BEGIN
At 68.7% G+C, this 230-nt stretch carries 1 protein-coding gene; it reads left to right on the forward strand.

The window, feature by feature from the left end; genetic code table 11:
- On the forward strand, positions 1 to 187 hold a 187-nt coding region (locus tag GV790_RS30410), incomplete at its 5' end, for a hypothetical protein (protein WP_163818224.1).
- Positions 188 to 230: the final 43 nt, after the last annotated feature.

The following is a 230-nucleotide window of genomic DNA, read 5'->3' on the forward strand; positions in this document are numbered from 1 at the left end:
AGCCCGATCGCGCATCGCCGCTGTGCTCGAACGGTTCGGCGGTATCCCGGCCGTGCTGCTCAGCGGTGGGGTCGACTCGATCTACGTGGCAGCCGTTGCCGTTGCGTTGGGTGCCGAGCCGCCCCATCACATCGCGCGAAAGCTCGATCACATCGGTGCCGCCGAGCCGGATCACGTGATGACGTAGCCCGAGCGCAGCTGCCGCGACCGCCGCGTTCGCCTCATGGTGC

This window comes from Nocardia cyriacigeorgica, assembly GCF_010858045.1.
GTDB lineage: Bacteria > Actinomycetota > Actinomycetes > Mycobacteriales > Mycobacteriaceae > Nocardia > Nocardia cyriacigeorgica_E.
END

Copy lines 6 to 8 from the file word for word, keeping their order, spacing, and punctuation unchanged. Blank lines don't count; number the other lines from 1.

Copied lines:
AGCCCGATCGCGCATCGCCGCTGTGCTCGAACGGTTCGGCGGTATCCCGGCCGTGCTGCTCAGCGGTGGGGTCGACTCGATCTACGTGGCAGCCGTTGCCGTTGCGTTGGGTGCCGAGCCGCCCCATCACATCGCGCGAAAGCTCGATCACATCGGTGCCGCCGAGCCGGATCACGTGATGACGTAGCCCGAGCGCAGCTGCCGCGACCGCCGCGTTCGCCTCATGGTGC

This window comes from Nocardia cyriacigeorgica, assembly GCF_010858045.1.
GTDB lineage: Bacteria > Actinomycetota > Actinomycetes > Mycobacteriales > Mycobacteriaceae > Nocardia > Nocardia cyriacigeorgica_E.